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  8. K McIntyre

    K McIntyre Active Member

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    Start with your main character. What happens to them? How do they handle it? Then go from there. Don't be afraid to let the character drive the bus - it's fun to see where they go.
     
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  9. jannert

    jannert Retired Mod Supporter Contributor

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    Presumably your characters have friends, relatives, lovers? Jobs, positions in society, troubles, perhaps illnesses, things they like to do, things they hate doing? They live in an interesting place? Or a boring place? Or are just about to make a major change in their lives? All of these things are sources for subplots, if this is what you're looking for.

    It's a lot more fun, in my opinion, to develop your own subplots based on what your characters are like and what happens to them than it is to consult some list that somebody else drew up of subplots, and just pick a couple and connect the dots. That sounds more like an assignment to me than creative writing.

    Creative writing means you can write anything you want about anything you want in any manner that you want. Give it a go on your own, and your own imagination might well be enough to get this off the ground. It's the most risk-free activity I can think of, because nothing you write is set in stone and you can change, alter or discard anything you don't like later on. So why stick to somebody else's ideas of what you should write? Obviously if you get stuck, these kinds of things might be helpful ...but you're not stuck. You're just starting out. Begin to live with your characters and take your time. It'll be worth it.
     
  10. big soft moose

    big soft moose An Admoostrator Staff Supporter Contributor Community Volunteer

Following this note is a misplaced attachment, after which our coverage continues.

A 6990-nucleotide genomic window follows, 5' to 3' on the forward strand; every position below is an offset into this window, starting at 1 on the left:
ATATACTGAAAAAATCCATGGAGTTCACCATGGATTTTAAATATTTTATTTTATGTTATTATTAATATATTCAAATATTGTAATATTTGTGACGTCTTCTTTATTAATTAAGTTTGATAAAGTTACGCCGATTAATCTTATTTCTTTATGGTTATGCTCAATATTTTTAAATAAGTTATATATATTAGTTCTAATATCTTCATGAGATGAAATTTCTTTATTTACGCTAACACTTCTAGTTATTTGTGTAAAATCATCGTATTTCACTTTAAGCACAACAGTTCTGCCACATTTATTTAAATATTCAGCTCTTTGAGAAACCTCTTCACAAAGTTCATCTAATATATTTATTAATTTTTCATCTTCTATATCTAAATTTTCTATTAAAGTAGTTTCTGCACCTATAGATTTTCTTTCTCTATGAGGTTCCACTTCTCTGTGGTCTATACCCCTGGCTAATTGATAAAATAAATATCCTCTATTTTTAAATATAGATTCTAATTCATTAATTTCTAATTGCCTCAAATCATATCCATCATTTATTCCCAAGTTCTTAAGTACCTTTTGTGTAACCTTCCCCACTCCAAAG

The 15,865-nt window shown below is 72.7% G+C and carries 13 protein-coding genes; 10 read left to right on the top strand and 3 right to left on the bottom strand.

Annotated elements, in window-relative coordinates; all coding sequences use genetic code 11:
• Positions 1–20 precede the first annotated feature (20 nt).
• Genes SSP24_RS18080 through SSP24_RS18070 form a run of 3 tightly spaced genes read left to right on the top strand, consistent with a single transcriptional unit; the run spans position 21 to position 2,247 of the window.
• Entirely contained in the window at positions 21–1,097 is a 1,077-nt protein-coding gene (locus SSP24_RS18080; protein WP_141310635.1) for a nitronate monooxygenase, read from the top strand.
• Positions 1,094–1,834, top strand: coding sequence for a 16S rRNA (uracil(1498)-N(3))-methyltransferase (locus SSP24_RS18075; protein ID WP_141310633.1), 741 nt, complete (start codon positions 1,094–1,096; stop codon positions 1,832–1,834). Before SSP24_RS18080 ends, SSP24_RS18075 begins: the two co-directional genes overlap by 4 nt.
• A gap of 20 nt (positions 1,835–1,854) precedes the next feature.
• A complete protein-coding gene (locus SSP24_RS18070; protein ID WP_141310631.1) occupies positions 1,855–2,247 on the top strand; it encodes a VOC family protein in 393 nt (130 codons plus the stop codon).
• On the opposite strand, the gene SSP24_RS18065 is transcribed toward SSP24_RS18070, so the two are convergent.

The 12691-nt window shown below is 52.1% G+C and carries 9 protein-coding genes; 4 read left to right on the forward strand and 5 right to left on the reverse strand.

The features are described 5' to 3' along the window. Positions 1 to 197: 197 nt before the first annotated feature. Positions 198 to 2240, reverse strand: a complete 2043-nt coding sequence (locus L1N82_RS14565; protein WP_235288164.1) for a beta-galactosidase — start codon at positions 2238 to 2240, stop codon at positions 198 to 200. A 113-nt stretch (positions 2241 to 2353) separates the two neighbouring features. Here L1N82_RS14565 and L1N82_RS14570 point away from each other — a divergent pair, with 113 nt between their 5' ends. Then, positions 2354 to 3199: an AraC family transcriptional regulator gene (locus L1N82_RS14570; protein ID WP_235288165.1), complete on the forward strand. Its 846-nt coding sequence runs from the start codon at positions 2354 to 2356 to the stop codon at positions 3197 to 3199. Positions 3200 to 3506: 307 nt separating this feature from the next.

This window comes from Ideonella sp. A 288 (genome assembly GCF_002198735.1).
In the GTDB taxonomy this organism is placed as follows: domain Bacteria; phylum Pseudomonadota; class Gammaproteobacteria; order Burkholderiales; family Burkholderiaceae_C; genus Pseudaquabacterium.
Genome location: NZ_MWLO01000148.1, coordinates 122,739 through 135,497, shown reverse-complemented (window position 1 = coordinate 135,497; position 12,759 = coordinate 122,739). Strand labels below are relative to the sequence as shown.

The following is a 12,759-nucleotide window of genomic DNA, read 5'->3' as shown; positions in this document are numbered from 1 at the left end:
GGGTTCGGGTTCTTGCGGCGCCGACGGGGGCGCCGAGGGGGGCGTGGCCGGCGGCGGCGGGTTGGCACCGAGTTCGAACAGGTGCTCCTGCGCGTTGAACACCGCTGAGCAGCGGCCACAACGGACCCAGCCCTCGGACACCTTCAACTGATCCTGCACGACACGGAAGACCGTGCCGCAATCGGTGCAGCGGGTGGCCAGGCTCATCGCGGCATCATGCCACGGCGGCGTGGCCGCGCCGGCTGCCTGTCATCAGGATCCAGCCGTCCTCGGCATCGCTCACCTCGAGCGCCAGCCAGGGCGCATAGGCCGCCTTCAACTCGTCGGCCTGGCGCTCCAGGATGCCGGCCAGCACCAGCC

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    Presses shuffle ... okay in the next scene Dusty had a brother a Khe Sanh , fighting off the Viet Cong, they're still there but hes all gone .... hmm not exactly what i was going for presses shuffle again .... okay now "he was born down in the valley, where mr when your young, they bring you up to do, like your daddy done" and again now he walks long the railway track, going someplace there's no going back....

    yeah ... this would work better if my MP3 player wasnt totally loaded with the complete works of Bruce Springsteen.
     
  11. RaitR_Grl

    RaitR_Grl Member

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    Thanks to everyone (so far) for the advice. Guess I've gor my work cut out for me!
     
  12. RaitR_Grl

    RaitR_Grl Member

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    Maybe I'll give it a shot, if only to see where my main character goes. Any suggestions?
     
  13. K McIntyre

    K McIntyre Active Member

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    Have fun! If you're not having fun writing, then something's wrong.
     
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  14. Simpson17866

    Simpson17866 Contributor Contributor

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    Whenever you randomly generate an idea, analyze what it is about the idea that you do or don't like, and that will help you come up with your own ideas that use all of the good parts and none of the bad :)